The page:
• Adecco
  • Ranstad
  • Tech5

Seasonal Jobs

Seasonal jobs in New Zealand are mainly within the agriculture or tourism sector. Agricultural jobs include fruit picking or working in packing warehouses, and can pay either by the hour or by how much work you do. There is a chance, especially for those that aren’t as physically fit, that you might ended up making less than minimum wage (currently $14.75/ hour). Keep in mind that fruit picking is also a weather dependent job, and it can rain quite a bit in New Zealand.

Ski resorts are a big draw in the winter, and backpackers can find work for the season if they start looking a couple months ahead of time. Even if you don’t ski or snowboard, there are jobs at restaurants, ticketing, rental places, and much more.

Exchange Work

You can also work in exchange for accommodation and meals instead of cash. WOOFing is a popular option that allows you to work on farms for a couple hours a day in return for a place to rest your head. You can also try nannying or working at a hostel.

Get Organized

Before you start looking for work, get all your documents organized so they are easy to find and readily available. Sometimes an employer or recruiter will call and want you to come in right away. You don’t want to be scrambling to find all the paperwork they are asking for. Make a desktop folder with the following documents:

  • Resume/CV
  • Work Visa
  • Passport
  • Any Degrees or certifications you have
  • Driver’s License

You should also be aware that the standard paper size in New Zealand is A4 , which is slightly longer than the standard in the US. Format your CV correctly so you don’t leave a large amount of unused space at the bottom of the page.

Where to Look for Work


There are a lot of job listing sites to utilize in your job search, but keep in mind there will be a lot of people vying for the same job. Make sure to write a cover letter tailored to each job you are applying for when you send in your CV. Check out some tips for writing an awesome cover letter here.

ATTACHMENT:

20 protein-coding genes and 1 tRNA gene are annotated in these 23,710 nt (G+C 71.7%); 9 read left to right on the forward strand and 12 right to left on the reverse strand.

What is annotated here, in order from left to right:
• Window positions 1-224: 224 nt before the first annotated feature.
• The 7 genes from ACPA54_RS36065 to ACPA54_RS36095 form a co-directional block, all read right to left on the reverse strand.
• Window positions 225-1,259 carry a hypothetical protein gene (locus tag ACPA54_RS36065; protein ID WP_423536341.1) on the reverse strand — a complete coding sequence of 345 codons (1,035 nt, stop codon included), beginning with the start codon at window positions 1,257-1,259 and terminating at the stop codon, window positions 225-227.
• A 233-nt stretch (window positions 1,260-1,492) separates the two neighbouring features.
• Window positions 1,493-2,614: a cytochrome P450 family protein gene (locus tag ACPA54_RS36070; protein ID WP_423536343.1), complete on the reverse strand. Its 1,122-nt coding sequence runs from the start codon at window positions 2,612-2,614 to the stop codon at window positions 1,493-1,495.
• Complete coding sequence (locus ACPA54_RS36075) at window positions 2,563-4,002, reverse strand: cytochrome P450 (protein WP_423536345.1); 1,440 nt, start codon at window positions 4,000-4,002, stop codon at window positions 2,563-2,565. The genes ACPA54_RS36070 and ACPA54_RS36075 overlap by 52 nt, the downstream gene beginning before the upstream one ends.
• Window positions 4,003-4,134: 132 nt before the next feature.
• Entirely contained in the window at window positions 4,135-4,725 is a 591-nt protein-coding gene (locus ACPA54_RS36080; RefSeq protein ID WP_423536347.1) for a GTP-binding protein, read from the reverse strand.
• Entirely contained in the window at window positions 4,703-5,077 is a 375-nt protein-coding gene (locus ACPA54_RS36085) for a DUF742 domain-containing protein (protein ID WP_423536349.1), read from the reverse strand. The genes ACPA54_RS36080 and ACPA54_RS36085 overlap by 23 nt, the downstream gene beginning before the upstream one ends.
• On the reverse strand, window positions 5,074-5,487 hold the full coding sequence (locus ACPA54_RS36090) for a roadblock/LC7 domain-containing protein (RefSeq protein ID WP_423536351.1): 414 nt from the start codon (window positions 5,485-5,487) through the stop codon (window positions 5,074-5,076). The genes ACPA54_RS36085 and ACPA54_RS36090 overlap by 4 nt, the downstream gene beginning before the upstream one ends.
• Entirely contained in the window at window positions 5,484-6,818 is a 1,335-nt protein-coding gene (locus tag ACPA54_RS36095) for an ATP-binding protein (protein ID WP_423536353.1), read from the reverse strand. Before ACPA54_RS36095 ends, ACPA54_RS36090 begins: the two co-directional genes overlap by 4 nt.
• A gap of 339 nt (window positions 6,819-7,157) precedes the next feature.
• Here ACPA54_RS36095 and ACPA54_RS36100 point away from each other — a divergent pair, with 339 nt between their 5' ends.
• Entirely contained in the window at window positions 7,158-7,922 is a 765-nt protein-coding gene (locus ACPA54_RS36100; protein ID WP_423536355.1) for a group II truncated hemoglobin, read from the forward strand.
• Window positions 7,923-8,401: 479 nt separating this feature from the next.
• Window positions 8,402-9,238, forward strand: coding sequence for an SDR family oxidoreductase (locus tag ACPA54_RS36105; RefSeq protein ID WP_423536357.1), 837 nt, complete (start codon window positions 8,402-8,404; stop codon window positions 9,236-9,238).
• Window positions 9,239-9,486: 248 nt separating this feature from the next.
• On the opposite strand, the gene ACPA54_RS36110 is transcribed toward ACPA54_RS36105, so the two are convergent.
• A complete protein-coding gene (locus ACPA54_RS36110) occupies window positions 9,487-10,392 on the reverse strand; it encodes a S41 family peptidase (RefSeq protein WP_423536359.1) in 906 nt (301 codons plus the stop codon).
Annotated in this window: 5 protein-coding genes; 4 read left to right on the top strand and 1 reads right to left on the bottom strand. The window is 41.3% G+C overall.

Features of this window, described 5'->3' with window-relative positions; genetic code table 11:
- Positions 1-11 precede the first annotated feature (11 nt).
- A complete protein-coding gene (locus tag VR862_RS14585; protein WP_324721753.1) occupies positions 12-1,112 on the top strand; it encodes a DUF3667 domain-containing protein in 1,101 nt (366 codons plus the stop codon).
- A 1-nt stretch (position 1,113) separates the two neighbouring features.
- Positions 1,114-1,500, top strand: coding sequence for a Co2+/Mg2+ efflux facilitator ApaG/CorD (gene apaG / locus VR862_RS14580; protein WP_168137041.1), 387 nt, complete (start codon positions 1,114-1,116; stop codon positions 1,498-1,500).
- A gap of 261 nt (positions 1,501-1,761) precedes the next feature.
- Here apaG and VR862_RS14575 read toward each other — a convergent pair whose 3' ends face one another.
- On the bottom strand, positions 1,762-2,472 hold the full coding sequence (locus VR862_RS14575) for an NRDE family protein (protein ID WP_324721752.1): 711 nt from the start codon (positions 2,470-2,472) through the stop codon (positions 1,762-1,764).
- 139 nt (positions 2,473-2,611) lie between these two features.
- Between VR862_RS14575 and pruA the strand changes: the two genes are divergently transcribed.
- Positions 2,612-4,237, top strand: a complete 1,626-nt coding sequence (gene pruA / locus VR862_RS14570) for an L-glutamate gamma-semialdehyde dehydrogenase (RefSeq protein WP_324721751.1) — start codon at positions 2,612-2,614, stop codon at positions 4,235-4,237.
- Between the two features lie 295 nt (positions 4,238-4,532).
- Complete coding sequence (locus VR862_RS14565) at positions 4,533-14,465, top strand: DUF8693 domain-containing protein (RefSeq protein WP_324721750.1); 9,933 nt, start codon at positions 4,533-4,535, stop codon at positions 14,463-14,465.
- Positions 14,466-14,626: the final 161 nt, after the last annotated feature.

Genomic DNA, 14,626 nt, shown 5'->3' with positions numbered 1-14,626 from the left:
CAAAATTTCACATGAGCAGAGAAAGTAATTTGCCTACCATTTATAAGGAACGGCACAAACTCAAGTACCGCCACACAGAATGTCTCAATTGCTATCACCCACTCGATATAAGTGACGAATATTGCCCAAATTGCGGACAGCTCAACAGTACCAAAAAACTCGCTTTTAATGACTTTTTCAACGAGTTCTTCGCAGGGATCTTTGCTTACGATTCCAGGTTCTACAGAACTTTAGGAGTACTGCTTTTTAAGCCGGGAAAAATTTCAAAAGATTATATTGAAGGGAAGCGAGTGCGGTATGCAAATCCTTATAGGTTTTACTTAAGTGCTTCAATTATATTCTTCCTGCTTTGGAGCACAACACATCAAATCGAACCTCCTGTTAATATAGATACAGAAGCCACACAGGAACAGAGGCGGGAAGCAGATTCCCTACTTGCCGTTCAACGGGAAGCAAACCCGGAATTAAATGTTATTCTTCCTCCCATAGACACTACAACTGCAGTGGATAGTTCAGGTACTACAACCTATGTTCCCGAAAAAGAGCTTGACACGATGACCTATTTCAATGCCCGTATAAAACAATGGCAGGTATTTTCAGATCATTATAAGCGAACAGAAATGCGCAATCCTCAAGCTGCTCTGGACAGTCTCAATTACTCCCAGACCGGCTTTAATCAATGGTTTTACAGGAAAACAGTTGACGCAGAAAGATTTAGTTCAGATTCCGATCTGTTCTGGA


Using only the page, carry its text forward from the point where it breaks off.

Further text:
If you see a contact number listed, call them instead so you can separate yourself from other candidates that are just emailing in their CV.

Job listing sites in New Zealand include:

  • Trademe
  • Seek
  • Backpackerboard
  • PickNZ
  • Gumtree

In Store

This makes us think back to being in highschool walking around the mall applying for our first job. It’s effective in putting a face to your resume, and you might even get an interview on the spot. Just make sure to look polished and always ask to speak to the manager.

So How Did We Find Work?

To put it quite simply, putting in effort and being patient. We applied for work through online job boards, and we received a handful of generic rejection emails. We applied for about 7-8 jobs a day for 2 weeks before hearing back from anyone. Robert went on an interview, but didn’t get a second interview once they found out he was on a working holiday. The key is to keep at it and not get discouraged.

We saw a posting for Tech5, a temp agency specializing in construction, and he decided to give the number a call instead of just sending in his resume. They asked him to come in the next day for a meeting, and by next week he started his first job. Christchurch is still rebuilding from the earthquake, so there is a lot of work to be done.

Now What?

Congratulations, you have all the information you need to start a New Zealand working holiday! In the next post we will be going into detail on how to buy a car in New Zealand, which makes it so much easier to commute to work each day.